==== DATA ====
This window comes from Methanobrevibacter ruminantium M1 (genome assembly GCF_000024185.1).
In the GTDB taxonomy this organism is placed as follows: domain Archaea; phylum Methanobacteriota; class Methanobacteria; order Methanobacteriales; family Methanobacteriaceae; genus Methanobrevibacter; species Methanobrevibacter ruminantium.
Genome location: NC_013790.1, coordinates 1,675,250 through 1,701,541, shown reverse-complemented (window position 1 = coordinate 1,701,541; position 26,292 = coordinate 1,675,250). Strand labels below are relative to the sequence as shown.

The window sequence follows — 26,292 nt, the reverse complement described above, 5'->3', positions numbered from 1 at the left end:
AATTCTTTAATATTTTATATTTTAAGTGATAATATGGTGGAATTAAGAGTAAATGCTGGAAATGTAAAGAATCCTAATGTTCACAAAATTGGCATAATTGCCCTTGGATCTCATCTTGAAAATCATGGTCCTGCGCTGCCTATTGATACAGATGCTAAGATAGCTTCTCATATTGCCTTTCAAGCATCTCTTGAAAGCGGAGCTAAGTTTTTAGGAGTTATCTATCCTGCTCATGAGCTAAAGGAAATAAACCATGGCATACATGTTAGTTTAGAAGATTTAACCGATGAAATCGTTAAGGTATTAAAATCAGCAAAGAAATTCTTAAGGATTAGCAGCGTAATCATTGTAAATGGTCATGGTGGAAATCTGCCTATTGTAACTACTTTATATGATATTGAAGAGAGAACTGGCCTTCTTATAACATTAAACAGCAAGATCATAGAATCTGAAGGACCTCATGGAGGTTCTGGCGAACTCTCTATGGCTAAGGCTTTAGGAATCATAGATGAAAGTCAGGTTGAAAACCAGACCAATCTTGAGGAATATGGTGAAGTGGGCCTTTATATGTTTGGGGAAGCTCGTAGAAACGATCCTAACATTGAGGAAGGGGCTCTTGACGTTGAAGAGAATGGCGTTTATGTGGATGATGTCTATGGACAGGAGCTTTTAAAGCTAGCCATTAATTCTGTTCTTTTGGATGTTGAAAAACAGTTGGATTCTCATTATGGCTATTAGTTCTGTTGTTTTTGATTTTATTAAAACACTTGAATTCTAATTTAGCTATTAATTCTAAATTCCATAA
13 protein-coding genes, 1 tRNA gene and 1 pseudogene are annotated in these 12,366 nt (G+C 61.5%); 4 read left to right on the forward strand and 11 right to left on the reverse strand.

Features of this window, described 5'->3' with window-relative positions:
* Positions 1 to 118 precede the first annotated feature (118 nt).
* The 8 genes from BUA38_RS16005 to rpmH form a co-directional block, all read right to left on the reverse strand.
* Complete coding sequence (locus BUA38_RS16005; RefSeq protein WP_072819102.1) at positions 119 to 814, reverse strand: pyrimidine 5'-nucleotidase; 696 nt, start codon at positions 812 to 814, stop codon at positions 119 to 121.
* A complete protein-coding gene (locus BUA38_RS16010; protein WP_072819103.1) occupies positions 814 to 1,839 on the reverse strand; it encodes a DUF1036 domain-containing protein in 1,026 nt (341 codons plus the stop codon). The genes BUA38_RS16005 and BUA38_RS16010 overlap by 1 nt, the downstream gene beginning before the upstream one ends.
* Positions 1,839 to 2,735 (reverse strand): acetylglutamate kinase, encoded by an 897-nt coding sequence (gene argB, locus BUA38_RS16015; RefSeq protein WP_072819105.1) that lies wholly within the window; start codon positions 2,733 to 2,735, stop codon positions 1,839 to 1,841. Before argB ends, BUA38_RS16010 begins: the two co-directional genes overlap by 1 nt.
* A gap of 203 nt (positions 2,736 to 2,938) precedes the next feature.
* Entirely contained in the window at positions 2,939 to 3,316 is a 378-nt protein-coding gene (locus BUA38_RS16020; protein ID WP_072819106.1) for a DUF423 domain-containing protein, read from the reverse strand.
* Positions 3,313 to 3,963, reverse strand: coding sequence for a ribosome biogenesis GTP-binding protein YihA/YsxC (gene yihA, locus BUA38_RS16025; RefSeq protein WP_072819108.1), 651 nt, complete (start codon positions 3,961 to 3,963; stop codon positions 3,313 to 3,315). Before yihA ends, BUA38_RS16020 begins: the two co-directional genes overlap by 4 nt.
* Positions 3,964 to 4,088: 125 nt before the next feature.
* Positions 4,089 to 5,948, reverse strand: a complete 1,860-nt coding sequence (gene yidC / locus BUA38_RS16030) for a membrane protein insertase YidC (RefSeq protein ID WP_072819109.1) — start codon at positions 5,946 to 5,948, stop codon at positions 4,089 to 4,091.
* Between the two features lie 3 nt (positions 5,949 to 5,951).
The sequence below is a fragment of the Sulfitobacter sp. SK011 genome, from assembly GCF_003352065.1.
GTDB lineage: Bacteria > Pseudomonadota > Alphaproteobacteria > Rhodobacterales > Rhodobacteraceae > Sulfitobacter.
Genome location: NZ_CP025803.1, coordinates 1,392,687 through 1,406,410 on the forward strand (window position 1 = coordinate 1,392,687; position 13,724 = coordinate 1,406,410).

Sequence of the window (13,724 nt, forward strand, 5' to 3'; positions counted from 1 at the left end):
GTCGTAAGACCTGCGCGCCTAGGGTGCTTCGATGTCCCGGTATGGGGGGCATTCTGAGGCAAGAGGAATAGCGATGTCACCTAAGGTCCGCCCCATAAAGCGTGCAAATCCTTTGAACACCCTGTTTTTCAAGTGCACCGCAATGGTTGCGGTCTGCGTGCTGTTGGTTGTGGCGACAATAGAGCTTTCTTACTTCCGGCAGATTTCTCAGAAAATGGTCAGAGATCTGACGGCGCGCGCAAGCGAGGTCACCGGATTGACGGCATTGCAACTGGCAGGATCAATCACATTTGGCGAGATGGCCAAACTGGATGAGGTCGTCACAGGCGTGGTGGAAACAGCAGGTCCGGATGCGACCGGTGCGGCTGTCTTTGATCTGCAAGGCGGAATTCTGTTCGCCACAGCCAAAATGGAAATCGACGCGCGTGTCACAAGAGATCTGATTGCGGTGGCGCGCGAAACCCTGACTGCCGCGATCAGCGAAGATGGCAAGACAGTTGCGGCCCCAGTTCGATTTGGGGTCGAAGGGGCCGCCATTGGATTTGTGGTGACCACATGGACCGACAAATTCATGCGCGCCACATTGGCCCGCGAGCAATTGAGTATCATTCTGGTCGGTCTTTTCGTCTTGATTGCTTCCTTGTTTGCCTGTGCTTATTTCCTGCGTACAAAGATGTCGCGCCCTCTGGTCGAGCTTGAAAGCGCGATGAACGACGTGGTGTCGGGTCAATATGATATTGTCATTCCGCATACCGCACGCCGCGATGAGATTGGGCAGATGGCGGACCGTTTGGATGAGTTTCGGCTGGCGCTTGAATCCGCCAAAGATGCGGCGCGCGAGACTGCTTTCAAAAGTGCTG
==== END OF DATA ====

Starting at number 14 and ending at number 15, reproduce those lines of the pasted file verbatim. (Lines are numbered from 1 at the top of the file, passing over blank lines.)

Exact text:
* Entirely contained in the window at positions 2,939 to 3,316 is a 378-nt protein-coding gene (locus BUA38_RS16020; protein ID WP_072819106.1) for a DUF423 domain-containing protein, read from the reverse strand.
* Positions 3,313 to 3,963, reverse strand: coding sequence for a ribosome biogenesis GTP-binding protein YihA/YsxC (gene yihA, locus BUA38_RS16025; RefSeq protein WP_072819108.1), 651 nt, complete (start codon positions 3,961 to 3,963; stop codon positions 3,313 to 3,315). Before yihA ends, BUA38_RS16020 begins: the two co-directional genes overlap by 4 nt.